The Woodhouse College Thread!!!

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Reiss64
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Hello fellow Woodhouse people's! Just thought I would start a thread for all people who go/went/applying to WH as I've seen other colleges with threads and thought we should have one too!

So feel free to post subjects, grades, schools you went to, uni's you are applying to, etc. My name is Reiss and am in the 2012-14 year (just started A2). I take Psychology, English Lit, Economics, and I took Music AS; I'm planning to study psych at uni

Feel free to post anything you want, and feel free to ask any questions you may have (especially for prospective students!)
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Sakinahh
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Hi I'm thinking of applying to WH my predicted grades are all Bs and 1 A, do you think I could get in?? Im thinking of taking chem, bio, maths and not sure on the 4th
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Reiss64
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(Original post by Sakinahh)
Hi I'm thinking of applying to WH my predicted grades are all Bs and 1 A, do you think I could get in?? Im thinking of taking chem, bio, maths and not sure on the 4th
Yeah, absolutely! I too was predicted mostly B's and A's (with one or two A*s), but it's important to remember that you only need to get an average of B (as worked out by a very simple scoring system) throughout all your GCSE's to get in, so you should be fine! Remember, they're looking for more than just the grades- especially if they offer you an interview. For example, if you make a really good CV and personal statement for the interview than that would look really impressive Try to read around your subjects too (e.g. read books, magazines, newspapers, etc.) so it seems like you're really up to date with what's going on, and that you have a real passion for your subjects. If you can convince them of this, than it's more than likely you'll get a place.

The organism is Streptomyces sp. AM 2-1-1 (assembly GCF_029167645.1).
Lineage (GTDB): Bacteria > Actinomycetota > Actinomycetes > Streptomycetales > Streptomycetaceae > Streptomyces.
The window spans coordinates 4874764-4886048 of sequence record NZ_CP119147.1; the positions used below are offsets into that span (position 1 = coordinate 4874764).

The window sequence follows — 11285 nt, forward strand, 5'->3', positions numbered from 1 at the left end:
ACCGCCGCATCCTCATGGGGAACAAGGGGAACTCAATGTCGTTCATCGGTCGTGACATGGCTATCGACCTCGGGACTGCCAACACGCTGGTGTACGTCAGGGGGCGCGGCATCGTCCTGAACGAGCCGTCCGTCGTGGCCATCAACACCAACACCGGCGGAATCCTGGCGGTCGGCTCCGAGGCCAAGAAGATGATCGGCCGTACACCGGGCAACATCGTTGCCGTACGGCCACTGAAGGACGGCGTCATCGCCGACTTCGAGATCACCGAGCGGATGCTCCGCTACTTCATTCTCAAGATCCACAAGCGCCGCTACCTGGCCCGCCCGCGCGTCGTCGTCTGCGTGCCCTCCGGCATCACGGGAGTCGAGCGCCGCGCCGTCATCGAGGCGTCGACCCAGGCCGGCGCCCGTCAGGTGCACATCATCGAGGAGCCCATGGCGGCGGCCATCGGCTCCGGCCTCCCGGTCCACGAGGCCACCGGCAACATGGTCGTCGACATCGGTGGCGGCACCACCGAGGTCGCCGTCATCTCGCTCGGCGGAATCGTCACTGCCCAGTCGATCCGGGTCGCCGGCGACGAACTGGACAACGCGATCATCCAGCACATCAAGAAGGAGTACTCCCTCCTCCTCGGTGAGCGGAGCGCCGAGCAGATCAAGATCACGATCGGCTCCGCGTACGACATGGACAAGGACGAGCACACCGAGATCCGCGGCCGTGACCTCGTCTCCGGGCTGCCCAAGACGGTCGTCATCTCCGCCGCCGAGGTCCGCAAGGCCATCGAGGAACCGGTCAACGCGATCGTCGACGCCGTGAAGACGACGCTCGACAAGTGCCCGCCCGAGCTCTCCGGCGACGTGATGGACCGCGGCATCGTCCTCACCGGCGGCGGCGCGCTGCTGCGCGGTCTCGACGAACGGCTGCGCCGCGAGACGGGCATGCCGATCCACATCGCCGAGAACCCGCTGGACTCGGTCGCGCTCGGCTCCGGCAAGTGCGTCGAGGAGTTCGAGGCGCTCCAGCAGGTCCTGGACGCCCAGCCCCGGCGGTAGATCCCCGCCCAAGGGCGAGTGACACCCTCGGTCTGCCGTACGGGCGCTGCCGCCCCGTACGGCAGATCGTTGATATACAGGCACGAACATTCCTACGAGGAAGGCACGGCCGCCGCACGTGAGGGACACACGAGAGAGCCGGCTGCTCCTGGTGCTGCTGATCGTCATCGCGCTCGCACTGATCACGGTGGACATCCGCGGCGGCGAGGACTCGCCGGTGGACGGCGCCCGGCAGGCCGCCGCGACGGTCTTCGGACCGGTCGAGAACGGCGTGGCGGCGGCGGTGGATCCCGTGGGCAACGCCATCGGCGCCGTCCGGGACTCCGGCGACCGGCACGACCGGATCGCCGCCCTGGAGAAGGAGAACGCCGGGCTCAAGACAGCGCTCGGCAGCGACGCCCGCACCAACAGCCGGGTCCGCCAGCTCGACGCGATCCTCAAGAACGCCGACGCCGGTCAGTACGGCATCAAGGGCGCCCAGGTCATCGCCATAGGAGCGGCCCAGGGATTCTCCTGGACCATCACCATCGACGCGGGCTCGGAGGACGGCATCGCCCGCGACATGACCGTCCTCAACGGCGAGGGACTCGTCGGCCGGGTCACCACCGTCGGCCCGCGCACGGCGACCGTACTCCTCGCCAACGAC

If you have any questions about applications, interviews, etc. feel free to ask! Best of luck with your application, I do hope you decide to apply!
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Abir Miah
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If anyone on here has had a Woodhouse interview can you please describe the procedure and what they ask and stuff, anything would be much appreciated, Thanks!
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Reiss64
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(Original post by Abir Miah)
If anyone on here has had a Woodhouse interview can you please describe the procedure and what they ask and stuff, anything would be much appreciated, Thanks!
Yeah sure! I remember the interview was pretty daunting- but it's honestly not as bad as you think. :nah: What will happen is you'll go in to Woodhouse via the student entrance (right side of the main building) and there will be a table with about 3/4 students sitting at laptops straight in front of you. There should be a queue there- that's for people signing in, letting Woodhouse know you have arrived.

You'll give your name to the students sitting at the desk and they'll type it into the laptop, they will press the button saying you have arrived and write down your interview details on a slip of paper. On that piece of paper will be the time of your interview, you interviewer, the location of your interview, and your designated area (I think it's areas A-E or something). Anyways, you'll then sit down in your designated area (there will be signs in the social area) and there will be a student representative to help you if you're confused or have any questions or concerns- they're really helpful I assure you! When time comes for your interview, the student representative from your designated area will take you all to your interviewers. This is perhaps the worst bit- kind of like queuing for a roller coaster just before you get on- but don't worry! Everyone will be feeling the exact same way you are!